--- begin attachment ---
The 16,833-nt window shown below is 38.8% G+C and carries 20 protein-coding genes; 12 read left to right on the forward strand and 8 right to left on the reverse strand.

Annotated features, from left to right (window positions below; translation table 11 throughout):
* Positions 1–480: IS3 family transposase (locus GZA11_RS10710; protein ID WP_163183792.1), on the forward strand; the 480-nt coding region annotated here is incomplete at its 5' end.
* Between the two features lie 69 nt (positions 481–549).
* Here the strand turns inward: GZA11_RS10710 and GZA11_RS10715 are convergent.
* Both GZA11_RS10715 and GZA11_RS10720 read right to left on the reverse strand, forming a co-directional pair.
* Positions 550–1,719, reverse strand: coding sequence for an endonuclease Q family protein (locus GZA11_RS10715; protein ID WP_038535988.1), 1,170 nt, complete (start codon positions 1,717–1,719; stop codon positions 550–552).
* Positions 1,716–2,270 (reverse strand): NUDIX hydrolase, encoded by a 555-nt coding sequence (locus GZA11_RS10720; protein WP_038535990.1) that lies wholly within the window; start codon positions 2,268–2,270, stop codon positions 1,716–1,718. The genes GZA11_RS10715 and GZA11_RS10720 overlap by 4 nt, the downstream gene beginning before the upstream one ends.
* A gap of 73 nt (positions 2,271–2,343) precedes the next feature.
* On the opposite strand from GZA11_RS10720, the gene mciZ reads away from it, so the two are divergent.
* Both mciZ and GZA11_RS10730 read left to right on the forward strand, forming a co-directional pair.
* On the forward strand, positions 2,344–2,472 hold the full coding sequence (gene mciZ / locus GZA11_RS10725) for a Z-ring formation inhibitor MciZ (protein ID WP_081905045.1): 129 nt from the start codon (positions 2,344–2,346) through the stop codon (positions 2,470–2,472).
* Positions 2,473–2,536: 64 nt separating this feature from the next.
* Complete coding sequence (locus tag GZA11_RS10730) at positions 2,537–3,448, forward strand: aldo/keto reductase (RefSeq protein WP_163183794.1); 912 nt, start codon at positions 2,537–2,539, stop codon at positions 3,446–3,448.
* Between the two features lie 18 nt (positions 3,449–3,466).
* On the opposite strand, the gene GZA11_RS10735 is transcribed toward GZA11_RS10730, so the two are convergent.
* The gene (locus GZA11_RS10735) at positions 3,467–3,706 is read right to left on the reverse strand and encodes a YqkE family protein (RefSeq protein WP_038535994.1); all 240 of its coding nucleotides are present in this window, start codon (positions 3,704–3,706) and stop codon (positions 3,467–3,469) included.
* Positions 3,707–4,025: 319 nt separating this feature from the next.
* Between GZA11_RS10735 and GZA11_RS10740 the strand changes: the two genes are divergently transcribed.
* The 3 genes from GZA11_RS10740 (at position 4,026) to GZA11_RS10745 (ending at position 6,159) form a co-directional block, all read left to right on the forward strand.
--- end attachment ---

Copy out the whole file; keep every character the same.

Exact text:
The 16,833-nt window shown below is 38.8% G+C and carries 20 protein-coding genes; 12 read left to right on the forward strand and 8 right to left on the reverse strand.

Annotated features, from left to right (window positions below; translation table 11 throughout):
* Positions 1–480: IS3 family transposase (locus GZA11_RS10710; protein ID WP_163183792.1), on the forward strand; the 480-nt coding region annotated here is incomplete at its 5' end.
* Between the two features lie 69 nt (positions 481–549).
* Here the strand turns inward: GZA11_RS10710 and GZA11_RS10715 are convergent.
* Both GZA11_RS10715 and GZA11_RS10720 read right to left on the reverse strand, forming a co-directional pair.
* Positions 550–1,719, reverse strand: coding sequence for an endonuclease Q family protein (locus GZA11_RS10715; protein ID WP_038535988.1), 1,170 nt, complete (start codon positions 1,717–1,719; stop codon positions 550–552).
* Positions 1,716–2,270 (reverse strand): NUDIX hydrolase, encoded by a 555-nt coding sequence (locus GZA11_RS10720; protein WP_038535990.1) that lies wholly within the window; start codon positions 2,268–2,270, stop codon positions 1,716–1,718. The genes GZA11_RS10715 and GZA11_RS10720 overlap by 4 nt, the downstream gene beginning before the upstream one ends.
* A gap of 73 nt (positions 2,271–2,343) precedes the next feature.
* On the opposite strand from GZA11_RS10720, the gene mciZ reads away from it, so the two are divergent.
* Both mciZ and GZA11_RS10730 read left to right on the forward strand, forming a co-directional pair.
* On the forward strand, positions 2,344–2,472 hold the full coding sequence (gene mciZ / locus GZA11_RS10725) for a Z-ring formation inhibitor MciZ (protein ID WP_081905045.1): 129 nt from the start codon (positions 2,344–2,346) through the stop codon (positions 2,470–2,472).
* Positions 2,473–2,536: 64 nt separating this feature from the next.
* Complete coding sequence (locus tag GZA11_RS10730) at positions 2,537–3,448, forward strand: aldo/keto reductase (RefSeq protein WP_163183794.1); 912 nt, start codon at positions 2,537–2,539, stop codon at positions 3,446–3,448.
* Between the two features lie 18 nt (positions 3,449–3,466).
* On the opposite strand, the gene GZA11_RS10735 is transcribed toward GZA11_RS10730, so the two are convergent.
* The gene (locus GZA11_RS10735) at positions 3,467–3,706 is read right to left on the reverse strand and encodes a YqkE family protein (RefSeq protein WP_038535994.1); all 240 of its coding nucleotides are present in this window, start codon (positions 3,704–3,706) and stop codon (positions 3,467–3,469) included.
* Positions 3,707–4,025: 319 nt separating this feature from the next.
* Between GZA11_RS10735 and GZA11_RS10740 the strand changes: the two genes are divergently transcribed.
* The 3 genes from GZA11_RS10740 (at position 4,026) to GZA11_RS10745 (ending at position 6,159) form a co-directional block, all read left to right on the forward strand.